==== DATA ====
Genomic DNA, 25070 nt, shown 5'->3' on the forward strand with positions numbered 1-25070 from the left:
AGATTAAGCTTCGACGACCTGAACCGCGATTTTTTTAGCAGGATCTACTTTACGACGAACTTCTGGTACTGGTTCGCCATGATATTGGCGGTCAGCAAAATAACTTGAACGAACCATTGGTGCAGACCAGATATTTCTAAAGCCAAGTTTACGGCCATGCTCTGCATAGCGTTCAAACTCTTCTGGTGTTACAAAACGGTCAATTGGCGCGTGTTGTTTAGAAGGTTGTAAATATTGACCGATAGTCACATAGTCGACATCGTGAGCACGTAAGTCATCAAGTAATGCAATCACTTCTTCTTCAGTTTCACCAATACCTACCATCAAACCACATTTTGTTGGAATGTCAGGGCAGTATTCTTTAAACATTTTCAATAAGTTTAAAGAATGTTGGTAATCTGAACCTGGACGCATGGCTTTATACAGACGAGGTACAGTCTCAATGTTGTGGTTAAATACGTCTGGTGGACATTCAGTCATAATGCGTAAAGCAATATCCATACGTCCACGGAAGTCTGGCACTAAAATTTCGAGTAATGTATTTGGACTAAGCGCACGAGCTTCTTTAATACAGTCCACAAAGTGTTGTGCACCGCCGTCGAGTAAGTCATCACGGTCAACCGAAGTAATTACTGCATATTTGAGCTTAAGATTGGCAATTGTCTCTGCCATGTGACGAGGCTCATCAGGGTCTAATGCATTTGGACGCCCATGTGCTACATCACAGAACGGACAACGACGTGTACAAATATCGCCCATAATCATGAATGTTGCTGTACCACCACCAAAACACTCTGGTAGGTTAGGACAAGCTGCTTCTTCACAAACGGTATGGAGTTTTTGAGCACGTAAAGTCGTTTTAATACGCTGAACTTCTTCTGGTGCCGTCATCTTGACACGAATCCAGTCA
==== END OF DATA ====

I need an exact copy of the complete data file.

Genomic DNA, 25070 nt, shown 5'->3' on the forward strand with positions numbered 1-25070 from the left:
AGATTAAGCTTCGACGACCTGAACCGCGATTTTTTTAGCAGGATCTACTTTACGACGAACTTCTGGTACTGGTTCGCCATGATATTGGCGGTCAGCAAAATAACTTGAACGAACCATTGGTGCAGACCAGATATTTCTAAAGCCAAGTTTACGGCCATGCTCTGCATAGCGTTCAAACTCTTCTGGTGTTACAAAACGGTCAATTGGCGCGTGTTGTTTAGAAGGTTGTAAATATTGACCGATAGTCACATAGTCGACATCGTGAGCACGTAAGTCATCAAGTAATGCAATCACTTCTTCTTCAGTTTCACCAATACCTACCATCAAACCACATTTTGTTGGAATGTCAGGGCAGTATTCTTTAAACATTTTCAATAAGTTTAAAGAATGTTGGTAATCTGAACCTGGACGCATGGCTTTATACAGACGAGGTACAGTCTCAATGTTGTGGTTAAATACGTCTGGTGGACATTCAGTCATAATGCGTAAAGCAATATCCATACGTCCACGGAAGTCTGGCACTAAAATTTCGAGTAATGTATTTGGACTAAGCGCACGAGCTTCTTTAATACAGTCCACAAAGTGTTGTGCACCGCCGTCGAGTAAGTCATCACGGTCAACCGAAGTAATTACTGCATATTTGAGCTTAAGATTGGCAATTGTCTCTGCCATGTGACGAGGCTCATCAGGGTCTAATGCATTTGGACGCCCATGTGCTACATCACAGAACGGACAACGACGTGTACAAATATCGCCCATAATCATGAATGTTGCTGTACCACCACCAAAACACTCTGGTAGGTTAGGACAAGCTGCTTCTTCACAAACGGTATGGAGTTTTTGAGCACGTAAAGTCGTTTTAATACGCTGAACTTCTTCTGGTGCCGTCATCTTGACACGAATCCAGTCA